Was gaining weight, although was barely eating

I was even told by one vet that Bear had MRSEE? (Dog strain of MRSA) This scared the hell out of me.

And finally two months before he was diagnosed he started losing all of his hair under his neck/chest area, arms, belly, and his tail.

If I even tried try to explain every single thing I tried to help him I would have a 50 page book.

Just to give you an idea I tried the apple cider vinegar (which helped dry out those bumps but that was it), vitamins, changing food brands, yogurt, antibiotic shampoos (ex: malaseb, ketachlor ect) all different kinds of ear antibiotics, cephalexin, steroids, oh my god so many other kinds of antibiotics that now I just feel as if all the vets we went to was basically throwing anything at me and saying let's try this. After the first year and half and none of the medications he had to take orally were working I stopped doing because of everything I was reading about how it could do more harm than good. I then tried natural home remedies for his skin but I continued the medicated shampoo and the ear medicine.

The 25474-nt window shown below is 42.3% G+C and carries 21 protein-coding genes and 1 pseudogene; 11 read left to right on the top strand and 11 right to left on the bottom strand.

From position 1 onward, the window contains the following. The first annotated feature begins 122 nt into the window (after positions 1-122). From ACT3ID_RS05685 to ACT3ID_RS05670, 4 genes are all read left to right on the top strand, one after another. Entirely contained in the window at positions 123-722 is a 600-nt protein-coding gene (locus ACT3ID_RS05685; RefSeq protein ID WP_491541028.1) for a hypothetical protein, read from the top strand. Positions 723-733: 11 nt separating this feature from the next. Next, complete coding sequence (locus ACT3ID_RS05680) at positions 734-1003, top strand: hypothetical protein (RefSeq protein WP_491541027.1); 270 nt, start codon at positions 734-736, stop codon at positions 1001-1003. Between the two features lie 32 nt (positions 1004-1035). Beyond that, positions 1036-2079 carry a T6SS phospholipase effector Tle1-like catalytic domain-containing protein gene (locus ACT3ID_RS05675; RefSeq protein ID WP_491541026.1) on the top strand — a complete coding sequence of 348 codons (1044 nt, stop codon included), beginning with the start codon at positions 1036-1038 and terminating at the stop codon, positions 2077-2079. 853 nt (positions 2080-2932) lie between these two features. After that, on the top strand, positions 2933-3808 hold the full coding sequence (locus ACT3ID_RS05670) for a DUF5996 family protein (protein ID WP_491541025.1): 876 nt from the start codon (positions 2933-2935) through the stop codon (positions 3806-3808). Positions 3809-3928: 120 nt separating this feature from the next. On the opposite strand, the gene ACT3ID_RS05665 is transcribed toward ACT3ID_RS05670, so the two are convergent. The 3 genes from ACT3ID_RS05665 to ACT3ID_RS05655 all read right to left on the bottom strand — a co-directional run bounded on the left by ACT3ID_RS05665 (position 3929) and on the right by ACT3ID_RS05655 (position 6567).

So fast forward to December 8th 2011 (yes I will remember this date for the rest of my life lol) I go to his primary vet that has been Bears vet since he was a puppy just to get more medication for his ear and more medicated shampoo like I usually did every couple of months. We walk in and his vet was with another customer finishing up at the desk and she sees Bear and sees that now he has no hair on his tail neck ect.. And yells out WE MUST test him for hypothyroidism. She finishes up with the customer and we go into the examination room and she explains to me that she wants to test for it because one of the most common signs is hair loss on the tail and chest and that if he does have it, it will explain everything that was going on with him and that the treatment is fairly inexpensive. I was hesitant, here I was, another vet throwing out at me ANOTHER test proclaiming that they think he has this we should test for it and there goes another months worth of pay to another test that won't give me answers. But I gave in to the idea of having a healthy happy dog again. I sit here now and I thank god I did that one last final test on him. And it was actually very INEXPENSIVE. I think I only paid $150 or less for the actual test. So two days later the vet calls me and says all excitedly that Bear has hypothyroidism. I'm not going to lie and think what you want but I broke down in tears, happy tears, but mind you I'm at work and my co workers thought someone just died or something lol). So we go back to the vet and she explains to me that he will have this for the rest of his life but it is treatable by giving him 1 pill twice daily. She gives me a month's supply of Soloxine which only costs $20.00 from the vets office and literally one week later of being on this medication Bear started growing his hair back, was more energetic and started losing weight. Within one month those sores he had were gone and so was the yeasty smell!!! And his ears were finally clearing up. It has been 3 months now, Bear has all of his hair back, his ears are cleared up, and he is on a strict diet of grain free food only, takes his pill twice daily, and he has never been happier and either have I.